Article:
Saturday, June 26, 2010

S.S. Admiral…You’ll Be Missed

It was announced this week that the S.S. Admiral (a.k.a. President Casino) will close early. This was a sad announcement as far as I’m concerned. I have very fond memories of the Admiral from the mid to late 70s when she still made excursions.


The reason I have those fond memories is because my grandpa Paul wanted all of his granddaughters to take dance lessons. He passed away when I was just about two years old, but when I was old enough, I started lessons just like my cousins before me. I wasn’t much on dancing – I wasn’t very good at it and wasn’t crazy about practicing. The few home movies that I have of recitals show me mostly looking at my friend Jamie (Edgar) Butcher’s feet next to me and trying to keep up. We had recitals at the elementary school in Desloge each year. It was always hideously hot and a chore to get everyone’s tights with that darn seam plumb straight down the back of our legs. The studio owner and teacher was Jerri O’Dell, and I still remember most of the words to It’s A Small World and Oh You Beautiful Doll…two of my class’ big numbers.

Now, my cousins all had a knack for dancing, especially Deb. For me, the highlight of taking lessons, though, was that we danced on the Admiral. It was worth all of the lessons, practice, and hot recital to be able to make that trip to St Louis and dance on the Admiral. It is a boat like no other and has been a part of the St Louis skyline for decades. For me, it will not be the same without it. I remember getting excited when we got to the cobblestone, because we were nearly there (St Louis was always a special trip when I was a kid…it was sooooo far away, at least in my mind). I remember the narrow stairs along the side of the wall that took you up to the top deck or down to the bottom where the games were. One of my favorite things to do was always to go to the top deck and sit and listen to the calliope play. There was usually a nice breeze, the view was great, and the calliope was mesmerizing. It also made me just a little nervous every time we went under the bridge as if it was always touch-and-go whether we’d make it. Another favorite thing was to go down to the bottom deck and hang out. My knees would tremble and I would get butterflies in my stomach when I stood close to the big open windows. I wanted to see the Mississippi roll by, but the closer I got to those windows it also gave me a little adrenaline rush and panic at the same time. On that deck, they had a fortune teller machine – kind of like the one in the movie “Big.” It was a must during each trip to drop my money in, watch her move her arms and head like she was conjuring up something really cool, and then spit out my fortune.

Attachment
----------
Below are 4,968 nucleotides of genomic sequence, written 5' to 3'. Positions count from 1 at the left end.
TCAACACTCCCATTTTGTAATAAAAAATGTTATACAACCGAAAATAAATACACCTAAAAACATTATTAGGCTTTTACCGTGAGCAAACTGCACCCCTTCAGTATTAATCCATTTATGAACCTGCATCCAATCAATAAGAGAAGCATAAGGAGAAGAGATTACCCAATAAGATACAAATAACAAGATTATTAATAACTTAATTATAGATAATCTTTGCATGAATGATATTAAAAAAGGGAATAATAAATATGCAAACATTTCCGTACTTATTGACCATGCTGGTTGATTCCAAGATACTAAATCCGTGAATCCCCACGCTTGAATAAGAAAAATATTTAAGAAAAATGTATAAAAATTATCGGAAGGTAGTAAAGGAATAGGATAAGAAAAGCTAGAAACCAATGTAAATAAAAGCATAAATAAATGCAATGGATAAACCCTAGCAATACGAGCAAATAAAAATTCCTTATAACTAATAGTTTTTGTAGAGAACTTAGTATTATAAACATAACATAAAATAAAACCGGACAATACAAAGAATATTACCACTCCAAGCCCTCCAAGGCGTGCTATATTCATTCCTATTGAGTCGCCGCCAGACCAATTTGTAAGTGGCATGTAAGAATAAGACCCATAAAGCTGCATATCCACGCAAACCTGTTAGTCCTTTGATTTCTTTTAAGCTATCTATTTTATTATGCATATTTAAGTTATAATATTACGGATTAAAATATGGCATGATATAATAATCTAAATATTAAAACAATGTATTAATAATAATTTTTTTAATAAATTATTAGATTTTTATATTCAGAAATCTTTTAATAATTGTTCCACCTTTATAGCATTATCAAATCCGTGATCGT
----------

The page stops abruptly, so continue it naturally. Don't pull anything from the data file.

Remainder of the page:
The S.S. Admiral was a one of a kind when she was built. The original hull was from the Albatross, built in 1907. The boat was stripped down and redesigned in 1940 with that cool spaceship exterior and art deco interior. It was impossible to confuse with any other steam boat. Then in 1974, the steam engines were replaced with diesel engines. She was decertified for excursions and converted to a night club in 1979; then converted to the President Casino in the 1990s. Now that she is closed permanently, she’ll probably be soon be scrap.